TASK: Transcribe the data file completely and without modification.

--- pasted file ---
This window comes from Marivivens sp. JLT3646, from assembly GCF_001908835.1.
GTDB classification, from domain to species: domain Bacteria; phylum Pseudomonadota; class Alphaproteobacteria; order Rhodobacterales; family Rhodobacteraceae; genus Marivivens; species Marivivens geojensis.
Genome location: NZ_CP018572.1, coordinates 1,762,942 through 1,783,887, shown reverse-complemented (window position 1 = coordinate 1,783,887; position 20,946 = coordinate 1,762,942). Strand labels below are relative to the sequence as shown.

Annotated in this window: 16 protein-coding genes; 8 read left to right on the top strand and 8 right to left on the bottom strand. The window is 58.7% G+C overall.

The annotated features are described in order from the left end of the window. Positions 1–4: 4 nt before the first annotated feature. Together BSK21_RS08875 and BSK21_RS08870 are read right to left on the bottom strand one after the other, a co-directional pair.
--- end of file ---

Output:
This window comes from Marivivens sp. JLT3646, from assembly GCF_001908835.1.
GTDB classification, from domain to species: domain Bacteria; phylum Pseudomonadota; class Alphaproteobacteria; order Rhodobacterales; family Rhodobacteraceae; genus Marivivens; species Marivivens geojensis.
Genome location: NZ_CP018572.1, coordinates 1,762,942 through 1,783,887, shown reverse-complemented (window position 1 = coordinate 1,783,887; position 20,946 = coordinate 1,762,942). Strand labels below are relative to the sequence as shown.

Annotated in this window: 16 protein-coding genes; 8 read left to right on the top strand and 8 right to left on the bottom strand. The window is 58.7% G+C overall.

The annotated features are described in order from the left end of the window. Positions 1–4: 4 nt before the first annotated feature. Together BSK21_RS08875 and BSK21_RS08870 are read right to left on the bottom strand one after the other, a co-directional pair.